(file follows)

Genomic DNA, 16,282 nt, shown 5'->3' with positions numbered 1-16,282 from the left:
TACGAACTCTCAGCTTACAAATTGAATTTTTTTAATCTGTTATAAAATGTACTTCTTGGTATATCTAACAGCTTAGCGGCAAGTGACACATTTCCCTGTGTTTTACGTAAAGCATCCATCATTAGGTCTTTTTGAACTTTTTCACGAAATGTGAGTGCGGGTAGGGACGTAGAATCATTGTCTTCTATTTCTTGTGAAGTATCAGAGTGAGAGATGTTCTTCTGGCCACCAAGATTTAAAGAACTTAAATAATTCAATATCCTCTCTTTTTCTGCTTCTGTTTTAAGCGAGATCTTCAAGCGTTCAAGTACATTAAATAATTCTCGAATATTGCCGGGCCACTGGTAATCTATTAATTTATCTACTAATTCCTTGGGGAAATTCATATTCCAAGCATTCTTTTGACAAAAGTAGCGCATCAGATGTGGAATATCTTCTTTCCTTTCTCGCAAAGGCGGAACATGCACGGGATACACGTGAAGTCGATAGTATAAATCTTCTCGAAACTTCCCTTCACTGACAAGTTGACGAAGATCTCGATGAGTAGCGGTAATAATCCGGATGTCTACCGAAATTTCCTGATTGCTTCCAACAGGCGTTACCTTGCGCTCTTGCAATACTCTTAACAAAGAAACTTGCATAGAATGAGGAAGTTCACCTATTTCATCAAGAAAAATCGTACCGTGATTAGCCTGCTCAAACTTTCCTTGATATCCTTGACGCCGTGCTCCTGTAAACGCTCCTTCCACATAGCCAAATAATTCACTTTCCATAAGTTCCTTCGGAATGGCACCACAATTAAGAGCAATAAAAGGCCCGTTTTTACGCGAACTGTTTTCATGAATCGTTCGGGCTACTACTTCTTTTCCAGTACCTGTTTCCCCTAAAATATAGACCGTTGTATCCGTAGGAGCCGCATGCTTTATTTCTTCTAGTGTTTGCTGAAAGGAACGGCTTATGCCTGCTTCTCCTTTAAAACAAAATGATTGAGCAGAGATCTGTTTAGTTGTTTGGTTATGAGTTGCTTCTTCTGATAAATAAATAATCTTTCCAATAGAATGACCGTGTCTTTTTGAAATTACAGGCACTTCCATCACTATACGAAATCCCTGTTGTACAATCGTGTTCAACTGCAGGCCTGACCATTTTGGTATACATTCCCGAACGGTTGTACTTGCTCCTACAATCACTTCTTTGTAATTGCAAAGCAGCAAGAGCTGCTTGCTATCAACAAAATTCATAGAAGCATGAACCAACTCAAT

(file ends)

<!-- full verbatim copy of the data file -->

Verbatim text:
Genomic DNA, 16,282 nt, shown 5'->3' with positions numbered 1-16,282 from the left:
TACGAACTCTCAGCTTACAAATTGAATTTTTTTAATCTGTTATAAAATGTACTTCTTGGTATATCTAACAGCTTAGCGGCAAGTGACACATTTCCCTGTGTTTTACGTAAAGCATCCATCATTAGGTCTTTTTGAACTTTTTCACGAAATGTGAGTGCGGGTAGGGACGTAGAATCATTGTCTTCTATTTCTTGTGAAGTATCAGAGTGAGAGATGTTCTTCTGGCCACCAAGATTTAAAGAACTTAAATAATTCAATATCCTCTCTTTTTCTGCTTCTGTTTTAAGCGAGATCTTCAAGCGTTCAAGTACATTAAATAATTCTCGAATATTGCCGGGCCACTGGTAATCTATTAATTTATCTACTAATTCCTTGGGGAAATTCATATTCCAAGCATTCTTTTGACAAAAGTAGCGCATCAGATGTGGAATATCTTCTTTCCTTTCTCGCAAAGGCGGAACATGCACGGGATACACGTGAAGTCGATAGTATAAATCTTCTCGAAACTTCCCTTCACTGACAAGTTGACGAAGATCTCGATGAGTAGCGGTAATAATCCGGATGTCTACCGAAATTTCCTGATTGCTTCCAACAGGCGTTACCTTGCGCTCTTGCAATACTCTTAACAAAGAAACTTGCATAGAATGAGGAAGTTCACCTATTTCATCAAGAAAAATCGTACCGTGATTAGCCTGCTCAAACTTTCCTTGATATCCTTGACGCCGTGCTCCTGTAAACGCTCCTTCCACATAGCCAAATAATTCACTTTCCATAAGTTCCTTCGGAATGGCACCACAATTAAGAGCAATAAAAGGCCCGTTTTTACGCGAACTGTTTTCATGAATCGTTCGGGCTACTACTTCTTTTCCAGTACCTGTTTCCCCTAAAATATAGACCGTTGTATCCGTAGGAGCCGCATGCTTTATTTCTTCTAGTGTTTGCTGAAAGGAACGGCTTATGCCTGCTTCTCCTTTAAAACAAAATGATTGAGCAGAGATCTGTTTAGTTGTTTGGTTATGAGTTGCTTCTTCTGATAAATAAATAATCTTTCCAATAGAATGACCGTGTCTTTTTGAAATTACAGGCACTTCCATCACTATACGAAATCCCTGTTGTACAATCGTGTTCAACTGCAGGCCTGACCATTTTGGTATACATTCCCGAACGGTTGTACTTGCTCCTACAATCACTTCTTTGTAATTGCAAAGCAGCAAGAGCTGCTTGCTATCAACAAAATTCATAGAAGCATGAACCAACTCAAT